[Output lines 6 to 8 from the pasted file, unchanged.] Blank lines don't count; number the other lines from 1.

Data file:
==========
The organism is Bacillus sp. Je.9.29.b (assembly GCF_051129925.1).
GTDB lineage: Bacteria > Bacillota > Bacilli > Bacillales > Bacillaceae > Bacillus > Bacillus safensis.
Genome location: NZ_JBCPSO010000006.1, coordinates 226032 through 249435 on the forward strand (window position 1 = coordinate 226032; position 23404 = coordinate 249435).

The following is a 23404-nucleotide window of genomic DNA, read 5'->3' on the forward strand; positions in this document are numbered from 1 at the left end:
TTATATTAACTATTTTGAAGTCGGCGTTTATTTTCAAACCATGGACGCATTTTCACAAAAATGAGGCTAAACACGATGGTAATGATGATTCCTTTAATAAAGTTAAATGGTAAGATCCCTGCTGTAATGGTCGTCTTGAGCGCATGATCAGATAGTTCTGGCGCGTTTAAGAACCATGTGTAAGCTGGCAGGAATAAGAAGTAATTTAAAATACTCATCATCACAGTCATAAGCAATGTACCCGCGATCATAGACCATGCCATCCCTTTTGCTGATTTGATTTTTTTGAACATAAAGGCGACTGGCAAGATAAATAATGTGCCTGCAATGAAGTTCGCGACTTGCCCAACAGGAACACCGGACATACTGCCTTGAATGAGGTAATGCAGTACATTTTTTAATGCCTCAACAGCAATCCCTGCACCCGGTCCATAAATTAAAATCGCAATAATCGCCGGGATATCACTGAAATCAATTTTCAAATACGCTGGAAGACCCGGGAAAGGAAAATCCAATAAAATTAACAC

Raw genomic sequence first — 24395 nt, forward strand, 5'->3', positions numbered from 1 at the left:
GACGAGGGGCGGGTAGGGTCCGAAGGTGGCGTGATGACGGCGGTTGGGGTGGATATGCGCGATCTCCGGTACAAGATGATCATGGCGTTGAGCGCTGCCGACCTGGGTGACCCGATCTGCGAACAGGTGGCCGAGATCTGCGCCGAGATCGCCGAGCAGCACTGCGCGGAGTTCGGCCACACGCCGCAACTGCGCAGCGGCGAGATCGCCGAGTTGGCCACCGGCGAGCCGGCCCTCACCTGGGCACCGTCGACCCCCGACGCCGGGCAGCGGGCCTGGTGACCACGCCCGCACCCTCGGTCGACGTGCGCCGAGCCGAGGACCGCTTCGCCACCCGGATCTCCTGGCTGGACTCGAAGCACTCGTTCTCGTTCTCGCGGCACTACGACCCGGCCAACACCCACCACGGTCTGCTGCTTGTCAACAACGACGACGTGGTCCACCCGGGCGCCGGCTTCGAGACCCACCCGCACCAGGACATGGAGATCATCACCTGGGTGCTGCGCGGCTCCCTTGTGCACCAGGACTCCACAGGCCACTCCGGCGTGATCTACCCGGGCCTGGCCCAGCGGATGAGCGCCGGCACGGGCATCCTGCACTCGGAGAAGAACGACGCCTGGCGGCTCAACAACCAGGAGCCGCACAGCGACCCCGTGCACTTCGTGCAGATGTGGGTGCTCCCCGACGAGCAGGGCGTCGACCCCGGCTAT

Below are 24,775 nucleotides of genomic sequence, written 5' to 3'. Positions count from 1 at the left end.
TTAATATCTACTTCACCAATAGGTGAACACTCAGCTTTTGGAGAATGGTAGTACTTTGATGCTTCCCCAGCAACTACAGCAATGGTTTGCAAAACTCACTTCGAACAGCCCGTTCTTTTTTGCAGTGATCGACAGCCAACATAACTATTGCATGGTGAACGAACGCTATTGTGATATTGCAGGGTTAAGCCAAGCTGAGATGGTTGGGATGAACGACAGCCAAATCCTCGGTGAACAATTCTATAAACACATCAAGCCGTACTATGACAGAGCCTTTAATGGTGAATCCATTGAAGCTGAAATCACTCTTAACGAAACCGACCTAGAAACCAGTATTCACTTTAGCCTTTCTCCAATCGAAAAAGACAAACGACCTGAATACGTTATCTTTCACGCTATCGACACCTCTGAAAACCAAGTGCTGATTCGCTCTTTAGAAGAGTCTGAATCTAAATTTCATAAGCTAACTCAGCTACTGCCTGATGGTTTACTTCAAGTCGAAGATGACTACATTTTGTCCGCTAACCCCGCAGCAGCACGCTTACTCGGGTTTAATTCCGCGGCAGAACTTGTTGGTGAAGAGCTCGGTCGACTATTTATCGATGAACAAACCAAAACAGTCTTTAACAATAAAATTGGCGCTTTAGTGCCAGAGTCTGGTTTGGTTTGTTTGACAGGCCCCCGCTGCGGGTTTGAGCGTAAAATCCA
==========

Raw genomic sequence first — 24395 nt, forward strand, 5'->3', positions numbered from 1 at the left:
GACGAGGGGCGGGTAGGGTCCGAAGGTGGCGTGATGACGGCGGTTGGGGTGGATATGCGCGATCTCCGGTACAAGATGATCATGGCGTTGAGCGCTGCCGACCTGGGTGACCCGATCTGCGAACAGGTGGCCGAGATCTGCGCCGAGATCGCCGAGCAGCACTGCGCGGAGTTCGGCCACACGCCGCAACTGCGCAGCGGCGAGATCGCCGAGTTGGCCACCGGCGAGCCGGCCCTCACCTGGGCACCGTCGACCCCCGACGCCGGGCAGCGGGCCTGGTGACCACGCCCGCACCCTCGGTCGACGTGCGCCGAGCCGAGGACCGCTTCGCCACCCGGATCTCCTGGCTGGACTCGAAGCACTCGTTCTCGTTCTCGCGGCACTACGACCCGGCCAACACCCACCACGGTCTGCTGCTTGTCAACAACGACGACGTGGTCCACCCGGGCGCCGGCTTCGAGACCCACCCGCACCAGGACATGGAGATCATCACCTGGGTGCTGCGCGGCTCCCTTGTGCACCAGGACTCCACAGGCCACTCCGGCGTGATCTACCCGGGCCTGGCCCAGCGGATGAGCGCCGGCACGGGCATCCTGCACTCGGAGAAGAACGACGCCTGGCGGCTCAACAACCAGGAGCCGCACAGCGACCCCGTGCACTTCGTGCAGATGTGGGTGCTCCCCGACGAGCAGGGCGTCGACCCCGGCTAT

Below are 24,775 nucleotides of genomic sequence, written 5' to 3'. Positions count from 1 at the left end.